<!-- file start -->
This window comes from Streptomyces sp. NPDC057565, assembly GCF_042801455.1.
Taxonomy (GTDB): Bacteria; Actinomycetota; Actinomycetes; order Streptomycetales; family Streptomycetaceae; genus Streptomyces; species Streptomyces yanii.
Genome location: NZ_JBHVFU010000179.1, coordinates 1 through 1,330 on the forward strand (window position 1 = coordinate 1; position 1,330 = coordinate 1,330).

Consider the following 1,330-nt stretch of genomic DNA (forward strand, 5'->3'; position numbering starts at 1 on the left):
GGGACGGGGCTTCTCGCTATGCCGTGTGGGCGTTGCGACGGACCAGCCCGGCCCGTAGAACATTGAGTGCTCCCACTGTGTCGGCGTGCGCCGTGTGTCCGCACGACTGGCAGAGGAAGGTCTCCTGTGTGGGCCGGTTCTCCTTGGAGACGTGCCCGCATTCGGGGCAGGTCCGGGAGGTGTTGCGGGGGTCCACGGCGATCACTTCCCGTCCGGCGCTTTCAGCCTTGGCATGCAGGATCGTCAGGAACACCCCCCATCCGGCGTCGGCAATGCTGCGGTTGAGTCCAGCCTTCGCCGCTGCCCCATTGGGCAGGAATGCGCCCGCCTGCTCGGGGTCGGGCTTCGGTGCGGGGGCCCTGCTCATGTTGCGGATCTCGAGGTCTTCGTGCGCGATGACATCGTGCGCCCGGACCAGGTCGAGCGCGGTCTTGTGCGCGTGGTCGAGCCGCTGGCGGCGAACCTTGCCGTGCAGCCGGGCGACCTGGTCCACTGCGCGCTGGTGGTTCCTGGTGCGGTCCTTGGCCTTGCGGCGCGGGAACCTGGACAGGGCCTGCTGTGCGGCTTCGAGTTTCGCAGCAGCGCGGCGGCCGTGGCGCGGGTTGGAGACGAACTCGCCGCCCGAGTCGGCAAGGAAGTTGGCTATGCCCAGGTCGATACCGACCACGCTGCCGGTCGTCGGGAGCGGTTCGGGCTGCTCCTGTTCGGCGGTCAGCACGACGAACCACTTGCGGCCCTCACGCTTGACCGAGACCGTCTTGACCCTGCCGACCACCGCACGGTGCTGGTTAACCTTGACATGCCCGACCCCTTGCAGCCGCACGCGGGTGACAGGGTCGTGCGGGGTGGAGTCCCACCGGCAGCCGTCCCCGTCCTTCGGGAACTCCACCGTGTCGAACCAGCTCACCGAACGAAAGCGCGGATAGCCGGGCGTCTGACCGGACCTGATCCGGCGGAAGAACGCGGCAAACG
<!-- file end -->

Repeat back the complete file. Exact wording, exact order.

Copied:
This window comes from Streptomyces sp. NPDC057565, assembly GCF_042801455.1.
Taxonomy (GTDB): Bacteria; Actinomycetota; Actinomycetes; order Streptomycetales; family Streptomycetaceae; genus Streptomyces; species Streptomyces yanii.
Genome location: NZ_JBHVFU010000179.1, coordinates 1 through 1,330 on the forward strand (window position 1 = coordinate 1; position 1,330 = coordinate 1,330).

Consider the following 1,330-nt stretch of genomic DNA (forward strand, 5'->3'; position numbering starts at 1 on the left):
GGGACGGGGCTTCTCGCTATGCCGTGTGGGCGTTGCGACGGACCAGCCCGGCCCGTAGAACATTGAGTGCTCCCACTGTGTCGGCGTGCGCCGTGTGTCCGCACGACTGGCAGAGGAAGGTCTCCTGTGTGGGCCGGTTCTCCTTGGAGACGTGCCCGCATTCGGGGCAGGTCCGGGAGGTGTTGCGGGGGTCCACGGCGATCACTTCCCGTCCGGCGCTTTCAGCCTTGGCATGCAGGATCGTCAGGAACACCCCCCATCCGGCGTCGGCAATGCTGCGGTTGAGTCCAGCCTTCGCCGCTGCCCCATTGGGCAGGAATGCGCCCGCCTGCTCGGGGTCGGGCTTCGGTGCGGGGGCCCTGCTCATGTTGCGGATCTCGAGGTCTTCGTGCGCGATGACATCGTGCGCCCGGACCAGGTCGAGCGCGGTCTTGTGCGCGTGGTCGAGCCGCTGGCGGCGAACCTTGCCGTGCAGCCGGGCGACCTGGTCCACTGCGCGCTGGTGGTTCCTGGTGCGGTCCTTGGCCTTGCGGCGCGGGAACCTGGACAGGGCCTGCTGTGCGGCTTCGAGTTTCGCAGCAGCGCGGCGGCCGTGGCGCGGGTTGGAGACGAACTCGCCGCCCGAGTCGGCAAGGAAGTTGGCTATGCCCAGGTCGATACCGACCACGCTGCCGGTCGTCGGGAGCGGTTCGGGCTGCTCCTGTTCGGCGGTCAGCACGACGAACCACTTGCGGCCCTCACGCTTGACCGAGACCGTCTTGACCCTGCCGACCACCGCACGGTGCTGGTTAACCTTGACATGCCCGACCCCTTGCAGCCGCACGCGGGTGACAGGGTCGTGCGGGGTGGAGTCCCACCGGCAGCCGTCCCCGTCCTTCGGGAACTCCACCGTGTCGAACCAGCTCACCGAACGAAAGCGCGGATAGCCGGGCGTCTGACCGGACCTGATCCGGCGGAAGAACGCGGCAAACG